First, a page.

DOYLE, LAWRENCE, farmer, office holder, and songwriter; b. 1847 on Fortune Road, Lot 56, P.E.I., son of James Doyle, a farmer, and Sarah O’Hanley; m. 12 Feb. 1872 Margaret Whitty in St Peters, P.E.I., and they adopted three children; d. 31 Jan. 1907 in Farmington and was buried in St Peters.
The son of Irish immigrants, Lawrence Doyle was raised by his widowed mother on a Fortune Road farm, near Farmington and five miles south-east of St Peters. He probably attended the Birch Hill school. For the rest of his life he farmed, working part time as a carpenter. Evidently he also acquired veterinary skills and he was frequently called on by neighbours for help in drawing up legal documents and preparing the dead for burial. In the 1870s he was postmaster of Farmington and from the 1880s he served on the Birch Hill school board. In politics he was a Liberal, in religion a lifelong member of St Peters Church (Roman Catholic). A thoroughly average farmer, Doyle is remembered as a hard-working, moderately prosperous, and public-spirited citizen.
Doyle’s claim to fame rests on something he himself probably looked on as a pastime: his songmaking. Since his work has not survived in manuscript form, it is hard to say how many songs he may have written, but about a dozen pieces, and a handful more in fragmentary form, have been retained in local oral tradition. A sampling of them provides a good estimate of his talents and of the sort of people and events that he wrote about so creatively. “The picnic at Groshaut,” perhaps his best-known piece, describes in gently humorous fashion what happened at a local tea party when hard cider was mistakenly served rather than the customary soft:
There was scuffles through the crowd and the noise was rather loud,
’Twas from jolting one another to and fro
And old men with foreheads bare threw their dusters in the air
Wanting someone for to fight them at Groshaut.
“Fogan MacAleer” tells the story of a woman-shy farmer who went to a neighbour to buy a mare and discovered too late that he had sealed a bargain for the man’s daughter, all because he had allowed a blacksmith to act as his go-between. “Prince Edward Isle, adieu” portrays the evils generally supposed to have been brought to the Island by confederation and Sir John A. Macdonald*’s National Policy, both of which caused, among other things, an exodus of young Islanders to the United States:
Through want and care and scanty fare,
The poor man drags along;
He hears a whistle loud and shrill,
The “Iron Horse” speeds on;
He throws his pack upon his back,
There’s nothing left to do;
He boards the train for Bangor, Maine,
Prince Edward Isle adieu.
There are others, among them “When Johnny went plowing for Kearon,” “The merchants of the Bay,” and “The potato bug,” but the ones quoted are typical.
All through English-language, Canadian-American folksong tradition – and the Celtic and English traditions that were its sources – runs a stream of satirical and invective songs made up about local persons and events. Songs of this sort do not have a long life in oral tradition, which has led folklorists, for whom continuity and variation through time have been the hallmarks of authenticity, to slight or even ignore them entirely. Yet of the songs that are current in a community at any specific time, satire generally makes up an important segment. It is the tradition of making these songs – who makes them and why, what they are about, and how they are received – that is important. Lawrence Doyle’s career, then, offers insight into the fascinating cultural and artistic problems of creativity and innovation, in the context of the small community.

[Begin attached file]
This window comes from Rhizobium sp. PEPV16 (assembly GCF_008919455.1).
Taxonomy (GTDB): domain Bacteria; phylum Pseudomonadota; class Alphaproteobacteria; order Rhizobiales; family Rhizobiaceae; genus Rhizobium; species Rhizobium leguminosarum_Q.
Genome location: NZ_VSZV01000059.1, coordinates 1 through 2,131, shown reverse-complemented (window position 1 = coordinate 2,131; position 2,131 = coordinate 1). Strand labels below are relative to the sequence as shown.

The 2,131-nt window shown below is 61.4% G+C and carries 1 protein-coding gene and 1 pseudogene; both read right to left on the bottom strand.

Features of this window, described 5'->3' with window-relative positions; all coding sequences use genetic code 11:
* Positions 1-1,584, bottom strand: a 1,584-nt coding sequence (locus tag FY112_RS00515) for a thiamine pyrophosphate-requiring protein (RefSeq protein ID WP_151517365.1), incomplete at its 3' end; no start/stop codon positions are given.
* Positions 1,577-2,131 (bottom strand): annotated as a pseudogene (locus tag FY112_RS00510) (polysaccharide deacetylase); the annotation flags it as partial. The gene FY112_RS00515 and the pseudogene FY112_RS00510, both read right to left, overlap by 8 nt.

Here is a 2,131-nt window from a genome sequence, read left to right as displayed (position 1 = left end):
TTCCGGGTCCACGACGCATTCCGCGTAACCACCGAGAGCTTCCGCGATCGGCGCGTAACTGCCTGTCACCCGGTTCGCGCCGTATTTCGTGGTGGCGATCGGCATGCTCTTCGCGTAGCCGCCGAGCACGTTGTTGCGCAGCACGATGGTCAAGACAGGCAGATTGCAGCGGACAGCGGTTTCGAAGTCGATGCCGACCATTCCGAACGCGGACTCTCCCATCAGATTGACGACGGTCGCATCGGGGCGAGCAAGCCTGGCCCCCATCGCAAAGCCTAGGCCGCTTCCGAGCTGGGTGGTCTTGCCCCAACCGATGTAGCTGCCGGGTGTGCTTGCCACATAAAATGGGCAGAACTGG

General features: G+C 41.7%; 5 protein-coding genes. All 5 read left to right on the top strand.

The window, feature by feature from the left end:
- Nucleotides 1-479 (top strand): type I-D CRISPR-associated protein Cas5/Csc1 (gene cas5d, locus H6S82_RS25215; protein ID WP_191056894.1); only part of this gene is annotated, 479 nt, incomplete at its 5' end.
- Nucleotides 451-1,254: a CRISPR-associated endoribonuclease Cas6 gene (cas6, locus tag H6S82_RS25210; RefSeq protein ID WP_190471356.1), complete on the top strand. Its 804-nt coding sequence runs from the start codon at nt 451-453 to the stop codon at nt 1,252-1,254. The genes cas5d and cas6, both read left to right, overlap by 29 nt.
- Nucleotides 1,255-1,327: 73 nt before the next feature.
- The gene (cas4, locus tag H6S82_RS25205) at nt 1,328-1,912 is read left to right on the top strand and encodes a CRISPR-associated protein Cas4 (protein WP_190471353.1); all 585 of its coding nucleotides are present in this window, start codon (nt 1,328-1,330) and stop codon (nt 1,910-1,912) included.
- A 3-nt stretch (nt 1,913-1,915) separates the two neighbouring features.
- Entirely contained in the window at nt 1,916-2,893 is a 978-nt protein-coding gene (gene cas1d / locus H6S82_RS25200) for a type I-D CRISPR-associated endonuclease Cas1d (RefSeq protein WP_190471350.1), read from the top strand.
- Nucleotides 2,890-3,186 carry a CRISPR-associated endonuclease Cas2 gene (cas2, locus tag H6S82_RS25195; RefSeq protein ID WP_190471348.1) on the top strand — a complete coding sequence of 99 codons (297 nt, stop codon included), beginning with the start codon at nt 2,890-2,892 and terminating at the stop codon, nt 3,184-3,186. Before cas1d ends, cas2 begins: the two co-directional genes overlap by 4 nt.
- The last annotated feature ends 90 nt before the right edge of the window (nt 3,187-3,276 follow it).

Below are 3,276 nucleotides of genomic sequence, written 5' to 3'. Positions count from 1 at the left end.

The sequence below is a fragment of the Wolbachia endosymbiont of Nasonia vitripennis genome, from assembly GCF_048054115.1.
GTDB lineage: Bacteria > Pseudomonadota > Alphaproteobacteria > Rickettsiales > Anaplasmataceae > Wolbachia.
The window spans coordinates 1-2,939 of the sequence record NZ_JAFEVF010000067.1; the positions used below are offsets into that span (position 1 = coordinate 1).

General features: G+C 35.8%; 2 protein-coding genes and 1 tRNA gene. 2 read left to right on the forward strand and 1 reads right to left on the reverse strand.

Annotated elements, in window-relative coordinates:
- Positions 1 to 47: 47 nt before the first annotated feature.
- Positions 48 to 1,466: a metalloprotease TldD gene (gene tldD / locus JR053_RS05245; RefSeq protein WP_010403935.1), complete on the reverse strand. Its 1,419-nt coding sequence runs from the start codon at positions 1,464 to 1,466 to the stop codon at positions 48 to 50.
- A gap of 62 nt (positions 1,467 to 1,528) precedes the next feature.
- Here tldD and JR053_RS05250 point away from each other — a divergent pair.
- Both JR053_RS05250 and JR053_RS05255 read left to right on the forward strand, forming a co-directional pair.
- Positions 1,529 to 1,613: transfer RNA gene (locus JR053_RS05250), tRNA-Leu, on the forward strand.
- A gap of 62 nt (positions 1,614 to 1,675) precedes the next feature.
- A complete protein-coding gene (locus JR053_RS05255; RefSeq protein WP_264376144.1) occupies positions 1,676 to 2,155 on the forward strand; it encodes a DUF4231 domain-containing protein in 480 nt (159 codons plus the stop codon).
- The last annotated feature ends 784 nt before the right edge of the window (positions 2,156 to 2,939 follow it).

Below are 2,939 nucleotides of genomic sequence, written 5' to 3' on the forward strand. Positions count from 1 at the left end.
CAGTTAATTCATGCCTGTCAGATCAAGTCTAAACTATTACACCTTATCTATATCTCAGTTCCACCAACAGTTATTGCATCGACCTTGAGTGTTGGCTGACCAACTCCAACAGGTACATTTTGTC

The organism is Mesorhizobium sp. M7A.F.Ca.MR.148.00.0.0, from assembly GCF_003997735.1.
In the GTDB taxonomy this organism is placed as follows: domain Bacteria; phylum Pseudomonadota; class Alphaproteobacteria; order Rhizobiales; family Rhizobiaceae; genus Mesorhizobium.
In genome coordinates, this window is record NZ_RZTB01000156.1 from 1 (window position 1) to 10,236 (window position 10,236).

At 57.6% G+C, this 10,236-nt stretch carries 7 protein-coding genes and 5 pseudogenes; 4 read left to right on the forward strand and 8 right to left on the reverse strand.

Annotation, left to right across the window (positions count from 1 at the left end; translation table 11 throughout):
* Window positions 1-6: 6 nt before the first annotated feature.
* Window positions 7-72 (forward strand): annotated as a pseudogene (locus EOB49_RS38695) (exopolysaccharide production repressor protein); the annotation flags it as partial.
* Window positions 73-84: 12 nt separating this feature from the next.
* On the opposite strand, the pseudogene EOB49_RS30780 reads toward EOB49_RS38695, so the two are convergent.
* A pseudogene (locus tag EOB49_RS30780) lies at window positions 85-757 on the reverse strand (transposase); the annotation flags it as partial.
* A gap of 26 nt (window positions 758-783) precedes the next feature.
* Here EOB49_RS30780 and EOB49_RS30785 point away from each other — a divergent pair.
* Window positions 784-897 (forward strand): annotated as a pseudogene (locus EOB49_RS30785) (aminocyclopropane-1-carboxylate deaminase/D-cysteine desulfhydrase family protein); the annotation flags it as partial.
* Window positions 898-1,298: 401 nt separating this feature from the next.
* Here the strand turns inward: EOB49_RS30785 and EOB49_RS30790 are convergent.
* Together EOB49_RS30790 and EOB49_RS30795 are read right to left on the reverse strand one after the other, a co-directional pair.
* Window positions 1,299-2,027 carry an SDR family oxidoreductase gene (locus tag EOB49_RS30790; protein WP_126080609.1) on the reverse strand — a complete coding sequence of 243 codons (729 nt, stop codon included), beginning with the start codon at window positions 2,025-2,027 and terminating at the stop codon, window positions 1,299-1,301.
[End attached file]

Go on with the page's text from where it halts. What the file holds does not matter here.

In all likelihood Doyle performed his songs at family and social gatherings. These songs are almost entirely confined in their geographic range to a triangular area from Morell in the west to Souris in the east to Cardigan in the south – a folksong region that can be seen to be largely economically determined, with a number of interrelated farming communities and small ports.
Doyle’s forte was a kind of gentle satire, a poking of fun at people and situations, but without the invective and character assassination characteristic of such other Island songwriters as Lawrence Gorman*. This gentleness is notably lacking, however, when the subject is politics, where Doyle shows his colours as a staunch Liberal. Although it was nothing unusual for anyone to make up songs at the time – as Doyle’s great-nephew James Whitty put it, in the country east of St Peters “everybody was making poems” – Doyle was recognized as someone who consistently turned out memorable products. A number of his songs are still sung and remembered, in varying versions, in the northern part of his native Kings County.
More detailed information on Doyle can be found in Edward D. Ives, Lawrence Doyle: the farmer-poet of Prince Edward Island; a study in local songmaking (Orono, Maine, 1971). On the satirical song tradition see the same author’s study Larry Gorman: the man who made the songs (Bloomington, Ind., 1964).